After sleeping comfortably in our tents listening to the pleasant sound of light rain all night, we were woken at 5:50am by Assistant Guide Juan offering “room service” of coca tea, coffee, or hot chocolate to wake us up. We savored our hot drinks, then pulled on warm clothes and ventured to the dining tent for a delicious breakfast of fruit, granola, porridge, and pancakes! Some complained about not sleeping well on the “too thin” sleeping mats, making Zach and I glad to be seasoned campers who had slept hard! Thankfully the rain stopped just after breakfast and we set out on the much-anticipiated “Challenge Day!”
On this day we were to hike 12 km, first rapidly gaining 5,000 feet to go up to Dead Woman’s Pass, the trail’s highest point at roughly 14,000 feet, then descending steep stone steps for a couple more hours to get to our next camp. We began the hike around 6:30am and steadily plodded uphill until our first break, during which Guide Percy taught us how to chew coca leaves. The leaves are legal in Perú, and are neither harmful nor addictive. Coca leaves were actually considered to be more valuable than silver or gold and were used as currency by the Incas. Chewing the leaves lessons feelings of hunger, cold, and altitude sickness. What you do is take a pile of 10-15 leaves, sprinkle a couple drops of lime or ash (containing chemicals which activate the leaves) in the center, roll up the leaves into a sort of burrito shape, then stick between your teeth and slowly chew for 15-20minutes. If you’re doing it right, the leaves definitely make your tongue and lips go numb (just like novacaine at the dentist!) for a few minutes, but it doesn’t last for long. We chewed coca leaves all day on Day Two and they definitely helped! While chewing them we just felt less like we were at 13,000 feet! Our lungs felt more open and our heads clearer. Conversely, every time my leaves started to wear off, I felt a headache coming on. I just popped more in and away it went! Also, everyone in our group that chewed a lot of coca made it to the top first, and those who didn’t like it lagged behind! Interesting!
Nevertheless, Day Two was definitely a challenge. After a few hours of gradual uphill, we stopped for a “second breakfast” since lunch wouldn’t be served until we made it to camp. While we ate, we watched the porters ahead of us climbing up the trail which wound steeper and higher until it was out of sight. The rain also returned while we ate. The hardest part was ahead. Ready or not, we threw on ponchos and raincoats and set off. It was slow going. Eyes on the rocky path of steep steps, we slogged our way uphill through the rain, passing and being passed by the same hikers over and over again as we all stopped for frequent breaks. The scenery was gorgeous as we passed a green field full of llamas below and climbed into the cloud-shrouded peaks. I tried to stay positive as I huffed and puffed, reminding myself “Look at where you are! What a privilege to be here! You can do this!” I never once doubted that we would make it, but as the altitude increased and the air got thinner, I felt like we were moving at a tortoise’s pace and began to get frustrated. We could see the top of the pass ahead but it just never seemed to get any closer! As usual, Zach was my rock and encouragement, always managing to stay positive no matter how much he was struggling himself. After what seemed like hours (but I think only took about 1.5), and many breaks to just breathe and pop in more coca leaves, we stopped for one last breather within sight of the top! “Five minutes,” I said, “and then we’ll make it!” And we did! After grinding our way up the last few meters of granite steps, we made it to the top of the pass just behind the faster hikers in our group; we were the first ones up carrying big backpacks! (Everyone knows it’s not a competition but in your brain, you know, it kind of is. At least for an incredibly perfectionist and competitive person like me, it felt good to be in the top 50% of our group.) We were supposed to wait for the whole group at the top to take a picture if the weather was nice, but it definitely wasn’t. The group on top had taken a 10-minute break up there and were now all freezing. It was cold, so we shot a quick video and continued down without even taking off our backpacks. Coming down was the complete opposite challenge of going up. The stairs were still steep and uneven and we relied heavily on the walking sticks we had bought in Ollantaytambo for 5 Soles ($2) apiece. At least breathing was not as difficult while climbing down! Gradually regaining my breath and the rain slowly stopping made the last few hours of downhill relatively breezy. We also broke out of the heavy hiker-traffic after crossing the pass and had the peaceful trail almost to ourselves for awhile. We were both ecstatic at having completed the hardest part of the trek! “We did it! Now I know we’re going to make it!” I exclaimed! We felt “on top of the world”, literally, hahaha.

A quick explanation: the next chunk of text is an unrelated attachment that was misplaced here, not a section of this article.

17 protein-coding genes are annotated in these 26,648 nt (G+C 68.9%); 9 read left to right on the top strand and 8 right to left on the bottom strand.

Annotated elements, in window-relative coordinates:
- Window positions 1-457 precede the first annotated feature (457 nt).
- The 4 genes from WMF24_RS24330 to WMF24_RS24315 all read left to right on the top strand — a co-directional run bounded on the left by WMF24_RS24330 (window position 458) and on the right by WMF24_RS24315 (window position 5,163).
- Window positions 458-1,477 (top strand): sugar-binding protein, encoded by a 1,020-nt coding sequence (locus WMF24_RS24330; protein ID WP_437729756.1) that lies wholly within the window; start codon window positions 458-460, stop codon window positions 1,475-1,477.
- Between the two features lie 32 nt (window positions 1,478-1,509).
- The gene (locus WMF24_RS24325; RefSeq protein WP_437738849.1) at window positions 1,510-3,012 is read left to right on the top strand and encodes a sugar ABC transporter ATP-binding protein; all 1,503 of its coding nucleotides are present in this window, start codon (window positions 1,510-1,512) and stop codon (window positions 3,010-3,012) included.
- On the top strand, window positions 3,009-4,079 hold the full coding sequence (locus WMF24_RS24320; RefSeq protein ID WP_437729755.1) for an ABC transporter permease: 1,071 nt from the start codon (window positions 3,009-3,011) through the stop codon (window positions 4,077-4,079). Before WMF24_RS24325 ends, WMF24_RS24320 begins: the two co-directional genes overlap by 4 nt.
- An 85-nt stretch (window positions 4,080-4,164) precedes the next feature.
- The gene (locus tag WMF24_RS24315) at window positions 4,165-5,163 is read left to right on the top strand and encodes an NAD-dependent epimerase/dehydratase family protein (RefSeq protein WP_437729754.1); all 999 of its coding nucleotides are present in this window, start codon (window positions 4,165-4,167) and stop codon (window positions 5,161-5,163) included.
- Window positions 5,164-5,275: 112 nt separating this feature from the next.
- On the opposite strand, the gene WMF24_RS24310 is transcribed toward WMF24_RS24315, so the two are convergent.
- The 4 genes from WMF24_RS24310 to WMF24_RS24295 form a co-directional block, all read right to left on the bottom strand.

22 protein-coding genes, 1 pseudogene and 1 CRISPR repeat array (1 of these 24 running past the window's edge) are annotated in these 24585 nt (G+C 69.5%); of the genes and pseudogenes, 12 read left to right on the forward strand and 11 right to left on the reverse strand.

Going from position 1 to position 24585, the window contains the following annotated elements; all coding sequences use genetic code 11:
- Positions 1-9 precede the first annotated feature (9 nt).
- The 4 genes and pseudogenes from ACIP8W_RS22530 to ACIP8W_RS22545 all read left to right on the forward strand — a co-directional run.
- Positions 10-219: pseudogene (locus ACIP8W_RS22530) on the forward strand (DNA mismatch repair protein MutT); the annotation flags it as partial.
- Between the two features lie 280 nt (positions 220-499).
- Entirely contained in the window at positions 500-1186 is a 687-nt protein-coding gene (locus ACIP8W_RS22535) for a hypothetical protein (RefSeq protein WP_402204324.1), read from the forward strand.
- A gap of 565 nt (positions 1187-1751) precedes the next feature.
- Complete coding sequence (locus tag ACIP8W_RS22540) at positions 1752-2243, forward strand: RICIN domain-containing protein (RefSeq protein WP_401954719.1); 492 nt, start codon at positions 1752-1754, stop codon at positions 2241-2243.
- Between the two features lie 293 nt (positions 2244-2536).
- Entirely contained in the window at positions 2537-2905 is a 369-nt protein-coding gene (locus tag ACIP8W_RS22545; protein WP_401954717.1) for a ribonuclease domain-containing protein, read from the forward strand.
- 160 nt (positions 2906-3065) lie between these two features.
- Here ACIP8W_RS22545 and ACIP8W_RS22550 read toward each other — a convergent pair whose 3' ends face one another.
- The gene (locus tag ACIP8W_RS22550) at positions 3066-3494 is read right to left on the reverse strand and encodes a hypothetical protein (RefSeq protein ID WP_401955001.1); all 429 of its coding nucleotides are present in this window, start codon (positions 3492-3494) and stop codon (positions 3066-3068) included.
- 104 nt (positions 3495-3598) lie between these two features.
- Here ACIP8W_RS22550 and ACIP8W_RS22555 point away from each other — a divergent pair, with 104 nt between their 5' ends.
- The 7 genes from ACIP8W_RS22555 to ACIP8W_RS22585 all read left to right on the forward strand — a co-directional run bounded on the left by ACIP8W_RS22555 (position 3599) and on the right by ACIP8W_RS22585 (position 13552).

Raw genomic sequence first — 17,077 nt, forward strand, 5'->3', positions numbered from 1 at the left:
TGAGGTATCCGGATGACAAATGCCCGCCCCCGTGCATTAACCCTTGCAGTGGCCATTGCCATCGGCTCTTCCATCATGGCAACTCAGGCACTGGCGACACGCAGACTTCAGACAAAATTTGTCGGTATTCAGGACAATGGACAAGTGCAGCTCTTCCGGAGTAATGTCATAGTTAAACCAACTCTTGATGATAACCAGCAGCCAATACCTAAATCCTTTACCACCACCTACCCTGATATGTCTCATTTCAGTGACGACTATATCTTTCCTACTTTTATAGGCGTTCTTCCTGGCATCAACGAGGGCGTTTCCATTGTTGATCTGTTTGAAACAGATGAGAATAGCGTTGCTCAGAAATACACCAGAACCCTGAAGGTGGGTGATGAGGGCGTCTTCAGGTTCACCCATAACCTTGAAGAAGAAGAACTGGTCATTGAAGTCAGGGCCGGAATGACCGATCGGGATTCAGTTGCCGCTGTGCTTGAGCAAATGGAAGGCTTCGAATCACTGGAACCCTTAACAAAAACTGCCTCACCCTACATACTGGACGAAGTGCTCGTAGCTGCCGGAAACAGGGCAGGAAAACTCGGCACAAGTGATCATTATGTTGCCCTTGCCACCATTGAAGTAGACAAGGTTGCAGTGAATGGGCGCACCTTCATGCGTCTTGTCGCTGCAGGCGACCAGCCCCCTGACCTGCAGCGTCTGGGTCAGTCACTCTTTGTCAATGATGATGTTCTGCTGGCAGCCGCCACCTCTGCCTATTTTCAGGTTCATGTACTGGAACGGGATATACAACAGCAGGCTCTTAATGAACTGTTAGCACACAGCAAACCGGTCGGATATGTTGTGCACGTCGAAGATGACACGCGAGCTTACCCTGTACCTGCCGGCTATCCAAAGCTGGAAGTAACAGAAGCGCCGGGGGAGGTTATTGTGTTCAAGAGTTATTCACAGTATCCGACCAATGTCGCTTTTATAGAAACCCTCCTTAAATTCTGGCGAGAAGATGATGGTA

As we rolled into camp around 3:00pm with all the porters clapping for us (they did this for everyone, every time someone made it, which was quite silly but nice) we were ready to EAT! One effect of the coca leaves I never felt was reduced hunger, that’s for sure. But when you’re burning around 4,000 calories per day hiking, the delicious food provided, and lots of it, is absolutely necessary. I ate loads of food every meal and was always starving by the next meal time! Understandably, we had to wait for everyone in our group to eat lunch. So we sat around drinking tons of tea, congratulating ourselves on making it, and discussing how sore and tired we all were! We finally ate lunch around 4pm once everyone made it to camp. Then a two-hour nap before dinner, more stuffing our faces, and bedtime! We were all exhausted but victorious!